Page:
CAT Garage Lives: Autopontiac

Autopontiac_inside-1Robin Gray explains his passion for American muscle and especially Pontiacs.

To be a specialist in American cars in the UK isn’t easy and having a great passion for them certainly helps.

Robin Gray does.

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His history is all about fixing many different V8s and V12s, ranging from the exotica of European supercars, to the tiny British sports cars housing huge engines through to the good ol’ American muscle.

Why American I hear you cry, well, I will let Gray explain: “The American car was the only real cars that gave me the buzz of motorcycling. That was the real thing behind it: the excitement of driving powerful cars and working on unusual vehicles.”

To be fair to Gray nothing is more unusual than the first car he worked on after finishing college in 1967.

“The first car I ever worked on was an AC Cobra, can you believe it,” said Gray. “I was 21 and this car was on the ramp for a service, and I went through it and changed everything. Back in those days you had to road test everything, and this was in Kensington, Chelsea. So I got in this car and drove it around for an hour in Kensington at 21 in this 1964 AC Cobra it was just unbelievable.”

Robin-Gray_headshot-1This opened the floodgates for Gray as he found himself working on everything from Lamborghinis right through to Morgans and Marcos.

Gray said: “My work was always very unusual and very varied and that was where the engineering side started. I worked on all sorts of cars and improvised and made bits up.

“I can’t say I was the most ingenious at this, but I worked with a lot of people who were very clever. That is why I can look at anything and see three angles on how to do that one job.”

In 1985, Gray decided that after many years running a number of different companies, he should start his own venture that would be a symbol of himself. Soon after Autopontiac was formed.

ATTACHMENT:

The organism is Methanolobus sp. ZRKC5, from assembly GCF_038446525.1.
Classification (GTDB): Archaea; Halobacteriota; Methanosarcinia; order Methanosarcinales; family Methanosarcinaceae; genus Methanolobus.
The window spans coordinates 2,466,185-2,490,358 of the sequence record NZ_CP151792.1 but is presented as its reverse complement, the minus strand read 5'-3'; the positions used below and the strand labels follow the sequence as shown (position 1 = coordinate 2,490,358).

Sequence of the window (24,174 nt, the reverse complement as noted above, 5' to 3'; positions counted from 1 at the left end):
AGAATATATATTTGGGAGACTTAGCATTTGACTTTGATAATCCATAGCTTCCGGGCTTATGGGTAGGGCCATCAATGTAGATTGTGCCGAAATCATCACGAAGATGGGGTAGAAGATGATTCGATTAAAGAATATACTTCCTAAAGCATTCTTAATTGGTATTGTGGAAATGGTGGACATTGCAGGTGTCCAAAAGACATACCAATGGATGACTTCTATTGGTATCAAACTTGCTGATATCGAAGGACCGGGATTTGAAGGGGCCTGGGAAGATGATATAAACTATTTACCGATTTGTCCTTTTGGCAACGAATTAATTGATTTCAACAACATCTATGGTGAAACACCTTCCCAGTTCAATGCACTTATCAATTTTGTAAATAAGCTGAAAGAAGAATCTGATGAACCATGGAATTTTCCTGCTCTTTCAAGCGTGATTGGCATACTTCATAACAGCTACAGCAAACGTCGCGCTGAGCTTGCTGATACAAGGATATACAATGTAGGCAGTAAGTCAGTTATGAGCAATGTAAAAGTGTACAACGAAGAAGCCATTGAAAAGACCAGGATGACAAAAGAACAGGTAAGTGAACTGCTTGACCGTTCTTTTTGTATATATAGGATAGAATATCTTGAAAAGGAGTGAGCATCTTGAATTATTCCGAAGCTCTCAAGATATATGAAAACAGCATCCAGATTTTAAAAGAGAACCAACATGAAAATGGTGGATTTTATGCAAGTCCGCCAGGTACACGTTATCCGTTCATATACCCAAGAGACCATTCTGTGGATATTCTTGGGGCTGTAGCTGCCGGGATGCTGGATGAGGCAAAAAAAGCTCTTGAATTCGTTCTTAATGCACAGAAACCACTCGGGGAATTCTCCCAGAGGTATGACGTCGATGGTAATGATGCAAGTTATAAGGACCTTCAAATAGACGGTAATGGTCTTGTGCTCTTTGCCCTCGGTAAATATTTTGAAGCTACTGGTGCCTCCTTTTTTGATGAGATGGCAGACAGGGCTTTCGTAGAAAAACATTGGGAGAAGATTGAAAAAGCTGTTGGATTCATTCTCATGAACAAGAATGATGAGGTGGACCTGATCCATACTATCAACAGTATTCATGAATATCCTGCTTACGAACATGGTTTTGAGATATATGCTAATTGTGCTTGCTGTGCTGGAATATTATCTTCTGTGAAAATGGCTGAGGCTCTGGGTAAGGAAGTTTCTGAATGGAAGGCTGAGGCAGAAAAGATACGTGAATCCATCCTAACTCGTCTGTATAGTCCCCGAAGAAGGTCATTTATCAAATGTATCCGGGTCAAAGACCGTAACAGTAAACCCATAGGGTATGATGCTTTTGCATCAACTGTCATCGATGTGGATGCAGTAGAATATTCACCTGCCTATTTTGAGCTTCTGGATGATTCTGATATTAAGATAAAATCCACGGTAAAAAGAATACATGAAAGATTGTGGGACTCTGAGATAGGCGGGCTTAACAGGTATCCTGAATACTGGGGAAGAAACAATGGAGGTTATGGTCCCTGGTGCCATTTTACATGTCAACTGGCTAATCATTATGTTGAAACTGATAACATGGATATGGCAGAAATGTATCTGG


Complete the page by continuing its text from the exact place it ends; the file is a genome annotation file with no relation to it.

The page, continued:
“I did a lot of work with Pontiac and it was getting quite popular because it was the Smokey and the Bandit era, and Knight Rider was on TV so Pontiac had quite a big image but nobody in the UK was doing it,” said Gray. “There were quite a few American car dealers and specialists but nobody was saying ‘I specialise in Trans Ams’.

“So I said was the Pontiac Firebird specialist. I knew nothing at the time, but I picked it up and I have probably turned myself into the most knowledgeable Pontiac person in this country.”

Gray’s decision to go for Pontiac is down to its subtle looks which differentiates itself from the Corvettes and Cadillacs, but also because Gray took it upon himself to prove that if done correctly Pontiacs are reliable.

His extensive knowledge base has proven to be invaluable to enthusiasts.

“There is nobody around with the knowledge. I started in 1967. When one of those cars comes down the road I can hear it if it is only running on seven cylinders instead of eight.

“I have ended up fixing cars over the phone for people because I recognise the way they go wrong from experience. But in 1988 a problem in an ‘86 car I knew nothing about required a diagnostic computer. So I became one of the first guys with a computer analyser after 1988.”

A large part of Autopontiac’s work now is restoration work, with Gray famed at building race engines, restoring gearboxes, axles and suspensions too.

“I have got an engine that started off as a 180bhp and is now 510bhp and produces 540lbs of torque between 3000 and 5000 rpm,” he adds.

That amount of specialist knowledge is sure to win a race or two.

This post was written by:

- who has written 1169 posts on CAT Magazine.


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